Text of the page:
Future economic growth in B.C. rests on shaky foundation
As COVID continues its spread across the country, the outlook for Canada’s economic growth remains highly uncertain. Nevertheless, several economists predict that British Columbia’s economy will likely outperform other Canadian provinces over the next few years, due in part to B.C.’s heretofore superior public health management of the pandemic.
Whether or not B.C. will weather what remains of the pandemic better than other provinces remains to be seen. However, as a new Fraser Institute study documents, B.C.’s economy has outperformed other provincial economies over the past decade. For example, the total size of B.C.’s economy grew at almost twice the average rate for the other nine provinces from 2010 to 2018. B.C. also experienced an above-average growth in population, although average hourly wage growth in the province was about equal to the rest of Canada.
The faster growth rate of the B.C. economy predominantly reflects a booming residential housing sector. From 2010 to 2018, B.C.’s gross domestic product (GDP)—a standard measure of domestic economic activity—accounted for approximately 13.5 per cent of Canada’s GDP. And residential housing construction in B.C. accounted for more than 17 per cent of total residential construction in Canada over the same period. Finally, post-2015, investment in residential construction in B.C. outpaced investment in residential construction in the rest of Canada.
Residential housing construction also generates economic activity in other sectors including architectural, legal, mortgage finance, design and marketing services, furniture, appliances and other household-related retail products. In fact, a separate study concluded that around 40 per cent of B.C.’s economic growth in 2016 derived directly or indirectly from the residential housing sector.
Conversely, investment growth in other types of capital assets was slower (on average) in B.C. than in other provinces over the past decade. This was particularly true for investment in machinery, equipment and intellectual property products including software. Investment in these types of capital assets helps drive labour productivity growth and associated increases in wages.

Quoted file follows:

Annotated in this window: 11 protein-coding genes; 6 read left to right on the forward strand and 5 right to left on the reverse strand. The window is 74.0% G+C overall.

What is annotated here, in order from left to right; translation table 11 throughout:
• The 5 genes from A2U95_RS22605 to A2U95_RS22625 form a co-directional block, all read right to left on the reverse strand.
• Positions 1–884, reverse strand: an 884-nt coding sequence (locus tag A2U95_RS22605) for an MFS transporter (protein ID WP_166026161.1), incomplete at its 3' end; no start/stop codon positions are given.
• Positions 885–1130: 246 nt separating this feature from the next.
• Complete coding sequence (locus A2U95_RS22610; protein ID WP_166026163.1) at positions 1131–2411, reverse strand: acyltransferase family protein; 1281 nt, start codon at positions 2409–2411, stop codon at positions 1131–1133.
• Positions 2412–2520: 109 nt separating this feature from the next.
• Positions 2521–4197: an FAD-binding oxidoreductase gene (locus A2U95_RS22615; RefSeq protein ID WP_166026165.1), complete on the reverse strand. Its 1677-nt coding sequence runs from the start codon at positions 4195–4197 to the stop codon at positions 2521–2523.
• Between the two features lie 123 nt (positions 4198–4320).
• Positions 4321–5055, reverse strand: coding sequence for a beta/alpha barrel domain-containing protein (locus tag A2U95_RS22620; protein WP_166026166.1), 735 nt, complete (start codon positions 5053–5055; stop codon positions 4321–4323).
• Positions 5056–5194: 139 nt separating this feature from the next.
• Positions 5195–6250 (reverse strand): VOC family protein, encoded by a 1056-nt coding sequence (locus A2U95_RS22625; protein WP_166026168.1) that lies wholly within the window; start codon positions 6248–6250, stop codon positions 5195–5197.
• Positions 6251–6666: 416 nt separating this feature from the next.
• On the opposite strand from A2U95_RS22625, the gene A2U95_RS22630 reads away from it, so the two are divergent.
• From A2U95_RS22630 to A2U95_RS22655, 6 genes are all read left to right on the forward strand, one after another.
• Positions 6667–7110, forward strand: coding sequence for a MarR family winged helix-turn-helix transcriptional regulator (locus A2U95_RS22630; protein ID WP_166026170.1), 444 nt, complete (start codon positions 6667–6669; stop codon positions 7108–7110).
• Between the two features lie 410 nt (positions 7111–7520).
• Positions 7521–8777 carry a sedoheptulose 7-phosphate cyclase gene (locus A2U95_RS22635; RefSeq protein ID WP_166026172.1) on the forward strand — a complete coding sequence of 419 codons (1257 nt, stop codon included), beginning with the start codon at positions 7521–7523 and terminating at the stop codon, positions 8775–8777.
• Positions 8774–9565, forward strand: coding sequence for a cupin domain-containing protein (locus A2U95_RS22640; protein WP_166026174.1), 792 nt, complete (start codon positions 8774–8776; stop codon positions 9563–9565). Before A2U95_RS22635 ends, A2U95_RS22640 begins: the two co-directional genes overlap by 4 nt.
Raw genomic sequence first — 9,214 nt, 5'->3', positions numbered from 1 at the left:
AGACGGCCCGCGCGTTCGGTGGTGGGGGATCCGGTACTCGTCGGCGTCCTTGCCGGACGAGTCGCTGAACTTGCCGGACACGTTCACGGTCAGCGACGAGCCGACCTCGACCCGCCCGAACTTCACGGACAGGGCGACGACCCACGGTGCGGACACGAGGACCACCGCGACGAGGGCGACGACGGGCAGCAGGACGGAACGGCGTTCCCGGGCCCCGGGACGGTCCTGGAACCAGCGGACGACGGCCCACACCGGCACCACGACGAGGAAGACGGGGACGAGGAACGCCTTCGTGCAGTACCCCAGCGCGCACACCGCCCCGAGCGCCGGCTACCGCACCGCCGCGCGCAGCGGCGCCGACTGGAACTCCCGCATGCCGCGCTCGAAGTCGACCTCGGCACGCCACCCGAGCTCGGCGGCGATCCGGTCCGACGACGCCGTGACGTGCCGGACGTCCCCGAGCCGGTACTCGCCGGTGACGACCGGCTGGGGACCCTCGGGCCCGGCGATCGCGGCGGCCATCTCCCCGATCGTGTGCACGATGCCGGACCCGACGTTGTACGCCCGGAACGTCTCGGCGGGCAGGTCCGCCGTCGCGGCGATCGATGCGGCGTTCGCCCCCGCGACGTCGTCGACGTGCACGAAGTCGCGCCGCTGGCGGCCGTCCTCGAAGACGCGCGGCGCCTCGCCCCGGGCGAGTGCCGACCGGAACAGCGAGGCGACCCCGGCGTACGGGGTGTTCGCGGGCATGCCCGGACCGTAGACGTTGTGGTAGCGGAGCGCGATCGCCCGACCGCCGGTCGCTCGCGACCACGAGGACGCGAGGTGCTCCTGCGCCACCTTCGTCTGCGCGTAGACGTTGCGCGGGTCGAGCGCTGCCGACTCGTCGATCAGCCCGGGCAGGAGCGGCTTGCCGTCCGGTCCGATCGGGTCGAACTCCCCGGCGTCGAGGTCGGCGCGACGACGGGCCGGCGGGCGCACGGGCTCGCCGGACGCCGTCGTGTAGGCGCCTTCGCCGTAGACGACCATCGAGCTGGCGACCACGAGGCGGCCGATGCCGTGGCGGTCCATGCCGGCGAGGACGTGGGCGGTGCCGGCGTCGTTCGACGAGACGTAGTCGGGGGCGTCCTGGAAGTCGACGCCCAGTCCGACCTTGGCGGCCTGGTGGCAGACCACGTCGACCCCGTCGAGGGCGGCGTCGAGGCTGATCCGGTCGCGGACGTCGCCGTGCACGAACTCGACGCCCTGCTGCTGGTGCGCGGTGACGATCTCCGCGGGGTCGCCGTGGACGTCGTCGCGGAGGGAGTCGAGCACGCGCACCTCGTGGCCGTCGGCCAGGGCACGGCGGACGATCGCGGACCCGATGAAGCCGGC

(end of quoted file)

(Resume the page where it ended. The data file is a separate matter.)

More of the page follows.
Relatively weak investment growth in productivity-enhancing capital assets suggests that future wage increases in B.C. will continue to lag behind average increases in the rest of Canada. And sluggish wage growth suggests that a continuation of the province’s strong growth in residential construction activity will depend on above-average population growth, although a continuation of historically low mortgage rates will also boot demand for residential housing and construction activity.
Finally, immigration has been a key driver of residential housing construction in B.C., especially in the Lower Mainland. While low mortgage rates will likely persist for the foreseeable future, it’s less clear that immigration into B.C. in the post-COVID era will match pre-COVID levels. Since the bulk of recent immigration into B.C. has been from China, the relatively strong performance of China’s economy, combined with growing demand for educated workers in that country, contrasts with a weak outlook for wage growth in the province. Consequently, a once strong source of demand for residential housing in B.C.’s Lower Mainland may weaken substantially.
The relatively high cost of housing in B.C., especially in the Lower Mainland and Victoria, might further discourage immigration into the province from outside Canada and from other provinces. A recent study reported that in 2018, Vancouver was the second-most expensive city (after Toronto) to buy a new house and the most expensive to rent housing among major Canadian cities.
Against this backdrop of high housing costs, weak wage growth and slowing immigration to B.C., residential housing construction seems like a shaky foundation upon which to build robust future economic growth.
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